If the temperature of billet 20 exceeds the temperature of static recrystallization during the forging, the forging deformation and temperature can be optimized to obtain a <220> texture and limit the recrystallized grain size to less than 30 microns. FIG. 7 illustrates exemplary data obtained from billets comprising Al and 0.5% Cu after ECAE and various forging processes. FIGS. 7(a) and 7(b) illustrate strong <220> axial-oriented texture developed after ECAE and hot forging at 250° C., and further annealing at 225° C. for 0.5 hour. The average grain size of the material utilized in generating the data of FIGS. 7(a) and 7(b) is about 10 microns. FIGS. 7(c) and 7(d) display strong <220> axial-oriented texture after hot forging at 350° C. The average grain size of the material utilized in generating the data of FIGS. 7(c) and 7(d) is about 30 microns, and the corresponding <220> ratio is about 80%.

Referring again to FIG. 2, billet 20 is shown after forging as a flatter circular-shaped material than it was before forging. Billet 20 can be utilized directly as a sputtering target after the forging, with one of surfaces 22 and 24 being a sputtering surface, or can be subjected to machining to form the billet into a desired target shape. Also, billet 20 can be subjected to further heat treatment after the forging of FIG. 2 to alter a composition within billet 20 (such as, for example, to increase an average grain size within billet 20 and/or to stabilize a texture of the material within billet 20), if an altered composition is desired for a particular target construction.

The embodiment of FIG. 2 encompasses forging of circular shaped ECAE billets at appropriate strains and forging temperatures to produce weak to strong axial-oriented <220> textures, and either maintain sub-micron ECAE average grain sizes or create larger average grain sizes that are, for example, larger than 1 micron and less than or equal to about 30 microns. It is noted, however, that forging of thin disc products (like particular sputtering target constructions) with large diameter to thickness ratios can be complicated. In particular, at low temperature and for large-sized targets, expensive tooling and high loads and pressures can be desired. Such practical difficulties can be overcome by using embodiments of the present invention which comprise cross-rolling after the ECAE step to develop <220> texture.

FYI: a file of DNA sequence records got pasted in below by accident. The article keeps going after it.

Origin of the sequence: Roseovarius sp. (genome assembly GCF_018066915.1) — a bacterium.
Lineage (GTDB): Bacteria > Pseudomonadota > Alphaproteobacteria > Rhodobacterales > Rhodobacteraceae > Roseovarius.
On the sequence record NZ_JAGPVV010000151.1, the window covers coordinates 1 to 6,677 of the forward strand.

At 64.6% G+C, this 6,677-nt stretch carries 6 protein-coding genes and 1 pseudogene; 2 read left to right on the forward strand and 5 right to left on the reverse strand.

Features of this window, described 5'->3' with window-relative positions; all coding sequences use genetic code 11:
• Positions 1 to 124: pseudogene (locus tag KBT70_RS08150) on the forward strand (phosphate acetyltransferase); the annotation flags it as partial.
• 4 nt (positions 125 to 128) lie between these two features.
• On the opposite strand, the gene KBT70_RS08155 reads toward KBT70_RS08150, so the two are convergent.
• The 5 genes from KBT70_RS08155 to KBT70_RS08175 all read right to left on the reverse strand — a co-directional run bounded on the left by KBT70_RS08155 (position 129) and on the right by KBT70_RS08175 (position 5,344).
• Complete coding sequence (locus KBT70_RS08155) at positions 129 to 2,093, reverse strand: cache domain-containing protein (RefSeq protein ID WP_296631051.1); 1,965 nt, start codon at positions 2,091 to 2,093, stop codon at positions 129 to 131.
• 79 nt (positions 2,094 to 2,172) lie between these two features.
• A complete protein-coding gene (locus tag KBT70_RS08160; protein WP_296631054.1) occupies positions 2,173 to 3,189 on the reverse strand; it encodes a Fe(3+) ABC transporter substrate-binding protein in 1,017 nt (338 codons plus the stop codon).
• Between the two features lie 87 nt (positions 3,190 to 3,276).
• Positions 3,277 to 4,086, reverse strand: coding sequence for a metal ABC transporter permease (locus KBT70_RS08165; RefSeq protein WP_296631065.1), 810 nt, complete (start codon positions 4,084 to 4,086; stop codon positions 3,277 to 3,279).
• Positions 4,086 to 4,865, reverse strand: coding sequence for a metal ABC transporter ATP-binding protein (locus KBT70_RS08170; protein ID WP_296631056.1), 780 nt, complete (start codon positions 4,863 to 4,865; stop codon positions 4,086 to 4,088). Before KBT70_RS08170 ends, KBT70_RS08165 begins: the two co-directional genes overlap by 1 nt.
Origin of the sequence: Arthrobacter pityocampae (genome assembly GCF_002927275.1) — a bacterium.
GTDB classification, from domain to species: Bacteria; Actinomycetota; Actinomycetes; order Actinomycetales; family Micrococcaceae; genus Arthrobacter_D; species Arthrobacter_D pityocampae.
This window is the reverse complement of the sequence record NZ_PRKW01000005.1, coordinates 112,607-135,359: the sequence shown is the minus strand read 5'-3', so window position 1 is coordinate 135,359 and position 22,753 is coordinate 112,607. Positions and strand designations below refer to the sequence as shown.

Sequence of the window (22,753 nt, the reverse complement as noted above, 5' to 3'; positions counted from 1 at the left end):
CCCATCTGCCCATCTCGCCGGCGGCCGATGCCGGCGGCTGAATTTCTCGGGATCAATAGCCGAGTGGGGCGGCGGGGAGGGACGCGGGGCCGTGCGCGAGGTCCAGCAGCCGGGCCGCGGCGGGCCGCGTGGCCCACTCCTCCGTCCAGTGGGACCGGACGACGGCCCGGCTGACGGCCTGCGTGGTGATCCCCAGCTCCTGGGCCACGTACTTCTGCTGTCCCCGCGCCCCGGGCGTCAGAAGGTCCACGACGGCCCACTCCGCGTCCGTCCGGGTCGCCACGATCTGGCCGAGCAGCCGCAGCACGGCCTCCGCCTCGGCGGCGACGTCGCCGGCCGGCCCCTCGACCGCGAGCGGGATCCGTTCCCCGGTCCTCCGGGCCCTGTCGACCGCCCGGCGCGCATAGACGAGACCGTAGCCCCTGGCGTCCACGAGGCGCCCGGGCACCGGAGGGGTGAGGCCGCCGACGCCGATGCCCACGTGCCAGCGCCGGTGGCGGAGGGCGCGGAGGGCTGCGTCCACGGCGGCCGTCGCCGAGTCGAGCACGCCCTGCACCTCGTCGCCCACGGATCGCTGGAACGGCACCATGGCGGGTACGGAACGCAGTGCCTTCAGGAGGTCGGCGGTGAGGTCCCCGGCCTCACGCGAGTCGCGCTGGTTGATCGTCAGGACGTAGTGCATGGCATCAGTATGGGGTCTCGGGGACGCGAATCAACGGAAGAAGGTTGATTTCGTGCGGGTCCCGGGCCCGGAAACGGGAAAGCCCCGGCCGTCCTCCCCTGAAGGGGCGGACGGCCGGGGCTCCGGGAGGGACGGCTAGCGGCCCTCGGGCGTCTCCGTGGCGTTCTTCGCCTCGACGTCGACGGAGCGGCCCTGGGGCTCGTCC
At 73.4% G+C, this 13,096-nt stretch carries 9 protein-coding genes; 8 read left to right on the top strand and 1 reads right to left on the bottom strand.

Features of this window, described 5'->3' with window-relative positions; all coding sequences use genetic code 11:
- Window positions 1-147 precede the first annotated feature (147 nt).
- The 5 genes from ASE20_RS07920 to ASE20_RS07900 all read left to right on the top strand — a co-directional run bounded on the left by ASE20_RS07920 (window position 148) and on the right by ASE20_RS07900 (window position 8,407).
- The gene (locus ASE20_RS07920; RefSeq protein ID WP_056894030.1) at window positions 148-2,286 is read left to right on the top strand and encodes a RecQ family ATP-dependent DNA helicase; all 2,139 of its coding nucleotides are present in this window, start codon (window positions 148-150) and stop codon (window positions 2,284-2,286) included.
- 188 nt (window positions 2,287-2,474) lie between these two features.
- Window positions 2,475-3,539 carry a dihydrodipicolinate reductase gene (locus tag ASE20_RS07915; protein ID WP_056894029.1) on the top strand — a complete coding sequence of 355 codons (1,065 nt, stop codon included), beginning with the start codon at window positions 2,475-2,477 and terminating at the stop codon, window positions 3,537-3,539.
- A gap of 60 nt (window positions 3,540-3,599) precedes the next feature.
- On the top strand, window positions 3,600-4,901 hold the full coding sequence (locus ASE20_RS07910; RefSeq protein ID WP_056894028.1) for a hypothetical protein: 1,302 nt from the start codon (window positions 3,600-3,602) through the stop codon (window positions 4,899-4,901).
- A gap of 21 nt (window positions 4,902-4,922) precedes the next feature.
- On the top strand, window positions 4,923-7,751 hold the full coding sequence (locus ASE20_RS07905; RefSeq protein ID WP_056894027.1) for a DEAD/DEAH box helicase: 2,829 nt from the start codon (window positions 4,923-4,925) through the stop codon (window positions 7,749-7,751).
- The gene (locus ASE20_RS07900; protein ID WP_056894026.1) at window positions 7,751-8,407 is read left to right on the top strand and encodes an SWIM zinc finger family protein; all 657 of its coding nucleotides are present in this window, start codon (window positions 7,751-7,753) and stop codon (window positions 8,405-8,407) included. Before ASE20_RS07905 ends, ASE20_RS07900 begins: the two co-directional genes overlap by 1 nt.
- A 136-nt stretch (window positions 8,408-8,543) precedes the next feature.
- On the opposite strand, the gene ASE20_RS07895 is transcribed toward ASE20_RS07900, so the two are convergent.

An embodiment of the present invention encompassing cross-rolling is described with reference to FIG. 3. The embodiment of FIG. 3 can produce <220> planar-oriented texture of controllable strength and grain size less than or equal to about 30 microns, preferably less than 1 micron, by using cross-rolling along two perpendicular directions. A cube-shaped billet 50 is shown comprising an upper square-shaped surface 52, a lower square-shaped surface 54 (not visible in the view of FIG. 3), and four side surfaces 56 (only three of which are visible in the view of FIG. 3). Billet 50 can comprise other shapes besides the shown cube-shape, including shapes wherein at least two of the surfaces are rectangular shaped instead square-shaped. Billet 50 can ultimately be utilized to form a PVD target having a sputtering surface defined by either the upper surface 52 or the lower surface 54. By definition, a planar-oriented or sheet <220> texture has grains predominantly with their <220> plane parallel to the target surface and the direction <uvw> of their crystal lattice belonging to the target surface.

A first axis X1 is shown extending along the upper surface 52, and a second axis X2 is shown extending perpendicular to axis X1. FIG. 3 diagrammatically illustrates a cross-rolling apparatus 60 comprising a pair of rollers 62 and 64. Billet 50 is passed between rollers 62 and 64 to compress billet 50 and thereby deform billet 50. As shown, billet 50 is first rolled along one of either axis X1 or axis X2, and then is rolled along the other of axis X1 or axis X2 to accomplish cross-rolling of billet 50 along two perpendicular directions. Rolling conditions can be utilized which provide near uniform plane stress-strain state during each pass of billet 50 through cross-rolling apparatus 60. Preferably, cross-rolling directions are chosen which are congruent to billet axes, as shown.

Three parameters that can be important during the cross-rolling of FIG. 3 are a temperature of billet 50 during the cross-rolling; the total amount of deformation induced by the cross-rolling (i.e., the total cross-rolling reduction); and the number of cross-rolling passes to which billet 50 is exposed (this can also be expressed as the incremental deformation of billet 50 achieved per pass).

The cross-rolling of FIG. 3 is preferably conducted at a temperature whereby the material of billet 50 remains below its static recrystallization temperature. Such can enable the ultra-fine grain size introduced by ECAE processing to remain in the material of the billet during the cross-rolling. If, however, cross-rolling is conducted at a temperature at which the material of billet 50 exceeds its static recrystallization temperature, the processing temperature can be optimized to create <220> textures in the material of billet 50 and micrometer structures with an average grain size of less than about 30 microns.